Mesquite Moon

Our small (a good thing) workshop group was hiking over Mesquite Dunes in Death Valley NP to hopefully get some good early morning light on the dunes when I looked over my shoulder and saw the crescent moon close to the edge of the sunrise. A quick set up and the image was captured. It was a very good morning for light on the dunes and our workshop leaders got us to some excellent locations - thanks David and Jennifer.

Type of Critique Requested

  • Aesthetic: Feedback on the overall visual appeal of the image, including its color, lighting, cropping, and composition.
  • Conceptual: Feedback on the message and story conveyed by the image.
  • Emotional: Feedback on the emotional impact and artistic value of the image.
  • Technical: Feedback on the technical aspects of the image, such as exposure, color, focus and reproduction of colors and details, post-processing, and print quality.

Specific Feedback and Self-Critique

I generally like the overall image but a larger moon would have made more of a visual impact. I liked the progression of light from dark at the top to brighter in the middle back to dark at the bottom with some detail in the dunes. Not too sure if the dunes would look better (still natural) if they were lighter.

Technical Details

Nikon D-810
Nikkor 14-70 f2.8 lens
50 mm
1/4 second @ f2.8
ISO 800
Processed in LightRoom

1 Like

Nice to see a shot from one of their workshops and that you got to some different areas of the park. I fear going again now it’s so popular and relatively overrun. Oh if we could only order the moon around and put it in better locations. This just happened to me on a workshop as well. Sunrise, moonset and darn if it just wasn’t too high up in the sky to make the photo work. It’s a nice touch, but I feel this image just has too much sky, just like mine. The heavy weight and interest in the dunes themselves is the star of the show here, not the blankness around the moon. At least it is for me and like my landscape, I just scrapped the moon and concentrated on the landscape and what was on offer there.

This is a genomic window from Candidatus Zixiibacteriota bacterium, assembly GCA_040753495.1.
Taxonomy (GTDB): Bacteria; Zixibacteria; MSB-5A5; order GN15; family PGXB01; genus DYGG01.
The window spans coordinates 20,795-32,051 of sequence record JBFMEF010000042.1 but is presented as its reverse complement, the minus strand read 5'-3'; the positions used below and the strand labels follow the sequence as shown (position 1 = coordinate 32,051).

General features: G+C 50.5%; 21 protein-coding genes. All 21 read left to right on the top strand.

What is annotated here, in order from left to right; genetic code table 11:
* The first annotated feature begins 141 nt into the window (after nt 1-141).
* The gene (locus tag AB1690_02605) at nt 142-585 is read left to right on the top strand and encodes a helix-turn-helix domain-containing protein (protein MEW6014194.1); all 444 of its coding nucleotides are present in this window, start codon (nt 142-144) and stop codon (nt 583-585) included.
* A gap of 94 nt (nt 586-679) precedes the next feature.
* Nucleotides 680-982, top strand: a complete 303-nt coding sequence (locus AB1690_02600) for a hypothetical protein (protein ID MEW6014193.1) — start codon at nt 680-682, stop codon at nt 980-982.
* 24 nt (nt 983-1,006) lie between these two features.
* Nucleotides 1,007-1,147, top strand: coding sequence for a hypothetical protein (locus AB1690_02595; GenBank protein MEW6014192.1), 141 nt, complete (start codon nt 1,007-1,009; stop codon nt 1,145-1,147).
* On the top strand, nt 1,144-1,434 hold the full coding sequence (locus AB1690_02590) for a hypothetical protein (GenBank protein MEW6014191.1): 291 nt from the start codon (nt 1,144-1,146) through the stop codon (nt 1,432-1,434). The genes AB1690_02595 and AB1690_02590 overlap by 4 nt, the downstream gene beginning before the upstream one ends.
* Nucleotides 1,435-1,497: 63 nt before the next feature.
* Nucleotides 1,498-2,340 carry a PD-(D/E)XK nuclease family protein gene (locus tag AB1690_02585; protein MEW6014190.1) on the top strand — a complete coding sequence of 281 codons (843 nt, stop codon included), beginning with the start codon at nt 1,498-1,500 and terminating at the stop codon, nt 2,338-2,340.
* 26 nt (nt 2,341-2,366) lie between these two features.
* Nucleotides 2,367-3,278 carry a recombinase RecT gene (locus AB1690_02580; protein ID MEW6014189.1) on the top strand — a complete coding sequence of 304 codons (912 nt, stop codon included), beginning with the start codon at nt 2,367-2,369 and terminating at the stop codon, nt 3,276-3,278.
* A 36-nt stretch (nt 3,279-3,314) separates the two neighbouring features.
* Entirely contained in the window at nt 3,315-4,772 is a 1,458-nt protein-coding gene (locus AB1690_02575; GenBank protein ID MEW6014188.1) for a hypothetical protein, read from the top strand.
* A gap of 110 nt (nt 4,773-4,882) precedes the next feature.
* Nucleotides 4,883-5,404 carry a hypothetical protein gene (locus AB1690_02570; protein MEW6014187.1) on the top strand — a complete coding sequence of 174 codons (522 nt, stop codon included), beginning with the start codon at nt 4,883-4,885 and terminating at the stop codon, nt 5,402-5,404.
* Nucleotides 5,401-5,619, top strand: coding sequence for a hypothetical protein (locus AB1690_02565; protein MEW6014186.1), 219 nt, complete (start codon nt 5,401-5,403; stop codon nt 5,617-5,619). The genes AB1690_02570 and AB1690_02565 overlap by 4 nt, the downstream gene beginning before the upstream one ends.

Can you talk about the lightness of the far hill? It almost looks foggy, but that can’t be right, can it? It stands out so clearly that I am left wondering why.

Hi Kristen,

I have no explanation for the “lightness of the far hill”. Certainly not fog. I did go back to the half dozen exposures I took and looked at all of the original files prior to any processing - the lightness is there so not an unintended processing effect or artifact. Perhaps just simple haze or dust in the air.


A nice scene, even if the moon didn’t cooperate as fully as you would have liked. I think I can see a bit of earthshine, which is a lovely touch.

@_Kris, I find The Photographer’s Ephemeris is invaluable for the times you can control where and when you will be in order to try for a moon near the horizon.

This is a beautiful image that just exudes calm and peace. I love the colour gradient in the sky and the moon is a nice touch. Looking at the small version of the image, I felt that it was too bad that the moon was so close to the edge of the frame but actually when I then viewed the larger version it didn’t bother me anymore.

Diane, Tom and Kristen - Thank you for your compliments, comments, and suggestions. I welcome them and appreciate that you took the time to offer them. Re: Photographer’sEphemeris, I have successfully used that on several occasions to help me with sunrise/sunset opportunities as well as date planning for a specific photo opportunity.